A longitudinal study analyzed (a) which lower- and higher-level semantic components uniquely predicted listening text comprehension and (b) the nature of the relation (i.e., direct and indirect) between the predictors and listening text comprehension in preschoolers. One-hundred and fifty-two children participated in the present study (68 females; mean age = 4;10 years/months and 5;5 years/months at Time 1 and Time 2, respectively). Participants were administered measures to evaluate listening text comprehension (Time 1 and Time 2) and (a) expressive and receptive word knowledge (lower-level semantic components), and (b) inferential skills and the ability to use context (higher-level semantic components) (Time 1). Verbal short-term and working memory were also included as control variables. Data were analyzed using path analysis models. Results showed that both types of semantic components (a) accounted for unique variance in listening text comprehension at Time 2, with lower-level semantic components explaining a larger proportion of variance than higher-level semantic components; (b) were related to later listening text comprehension through direct and indirect relations. Memory resources did not significantly contribute to listening text comprehension. The results are discussed in light of their theoretical relevance and educational/practical implications.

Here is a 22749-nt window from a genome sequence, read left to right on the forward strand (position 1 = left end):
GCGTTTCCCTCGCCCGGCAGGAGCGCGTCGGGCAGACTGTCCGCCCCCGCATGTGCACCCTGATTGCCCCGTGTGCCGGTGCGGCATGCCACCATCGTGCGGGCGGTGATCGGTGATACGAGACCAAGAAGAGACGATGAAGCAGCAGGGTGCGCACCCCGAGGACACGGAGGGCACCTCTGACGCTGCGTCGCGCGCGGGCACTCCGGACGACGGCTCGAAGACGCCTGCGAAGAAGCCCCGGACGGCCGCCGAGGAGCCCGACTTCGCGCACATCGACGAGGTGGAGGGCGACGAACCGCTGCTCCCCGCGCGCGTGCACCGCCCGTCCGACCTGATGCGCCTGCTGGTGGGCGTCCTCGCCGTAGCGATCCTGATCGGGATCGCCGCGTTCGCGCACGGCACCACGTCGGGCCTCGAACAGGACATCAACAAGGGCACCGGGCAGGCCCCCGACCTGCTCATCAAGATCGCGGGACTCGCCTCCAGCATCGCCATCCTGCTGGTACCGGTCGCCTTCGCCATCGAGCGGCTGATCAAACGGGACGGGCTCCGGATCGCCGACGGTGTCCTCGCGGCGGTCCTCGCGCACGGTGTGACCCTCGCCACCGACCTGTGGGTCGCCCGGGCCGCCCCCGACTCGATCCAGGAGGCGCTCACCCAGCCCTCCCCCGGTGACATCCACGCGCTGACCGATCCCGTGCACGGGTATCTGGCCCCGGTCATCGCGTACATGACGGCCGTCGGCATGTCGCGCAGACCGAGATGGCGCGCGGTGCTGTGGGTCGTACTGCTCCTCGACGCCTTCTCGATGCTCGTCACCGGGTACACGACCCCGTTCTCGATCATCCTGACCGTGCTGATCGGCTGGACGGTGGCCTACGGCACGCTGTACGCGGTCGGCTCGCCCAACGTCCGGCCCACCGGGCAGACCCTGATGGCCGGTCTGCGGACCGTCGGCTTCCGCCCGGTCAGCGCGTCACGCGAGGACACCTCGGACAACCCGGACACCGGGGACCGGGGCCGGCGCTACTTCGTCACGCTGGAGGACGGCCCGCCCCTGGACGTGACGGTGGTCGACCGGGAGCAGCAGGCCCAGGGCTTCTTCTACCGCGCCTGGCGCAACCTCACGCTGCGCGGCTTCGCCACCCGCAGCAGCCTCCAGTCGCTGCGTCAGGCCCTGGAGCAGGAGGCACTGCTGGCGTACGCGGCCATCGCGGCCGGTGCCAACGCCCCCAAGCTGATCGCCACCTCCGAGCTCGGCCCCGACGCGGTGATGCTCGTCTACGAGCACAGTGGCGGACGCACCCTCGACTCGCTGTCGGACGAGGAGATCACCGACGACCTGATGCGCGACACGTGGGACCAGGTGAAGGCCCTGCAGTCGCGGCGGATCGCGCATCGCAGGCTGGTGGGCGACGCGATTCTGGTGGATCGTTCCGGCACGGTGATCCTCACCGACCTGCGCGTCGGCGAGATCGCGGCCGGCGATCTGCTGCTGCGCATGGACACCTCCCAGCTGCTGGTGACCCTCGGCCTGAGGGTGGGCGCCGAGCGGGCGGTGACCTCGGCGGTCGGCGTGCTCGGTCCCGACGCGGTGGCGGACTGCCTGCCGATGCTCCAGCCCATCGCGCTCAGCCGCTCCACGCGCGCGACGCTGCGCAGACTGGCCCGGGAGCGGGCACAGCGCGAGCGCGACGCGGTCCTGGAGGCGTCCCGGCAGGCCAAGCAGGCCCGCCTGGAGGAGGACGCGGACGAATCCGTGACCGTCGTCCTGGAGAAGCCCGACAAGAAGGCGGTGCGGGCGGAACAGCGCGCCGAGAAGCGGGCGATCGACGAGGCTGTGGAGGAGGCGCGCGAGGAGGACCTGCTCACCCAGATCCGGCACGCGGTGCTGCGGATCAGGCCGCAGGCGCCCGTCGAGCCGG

Reading and Writing – Springer Journals
Published: Aug 3, 2013
It’s your single place to instantly
discover and read the research
that matters to you.
Enjoy affordable access to
over 18 million articles from more than
15,000 peer-reviewed journals.
All for just $49/month
Query the DeepDyve database, plus search all of PubMed and Google Scholar seamlessly
Save any article or search result from DeepDyve, PubMed, and Google Scholar... all in one place.
Get unlimited, online access to over 18 million full-text articles from more than 15,000 scientific journals.
Read from thousands of the leading scholarly journals from SpringerNature, Elsevier, Wiley-Blackwell, Oxford University Press and more.
All the latest content is available, no embargo periods.
“Hi guys, I cannot tell you how much I love this resource. Incredible. I really believe you've hit the nail on the head with this site in regards to solving the research-purchase issue.”Daniel C.
“Whoa! It’s like Spotify but for academic articles.”@Phil_Robichaud
“I must say, @deepdyve is a fabulous solution to the independent researcher's problem of #access to #information.”@deepthiw
“My last article couldn't be possible without the platform @deepdyve that makes journal papers cheaper.”@JoseServera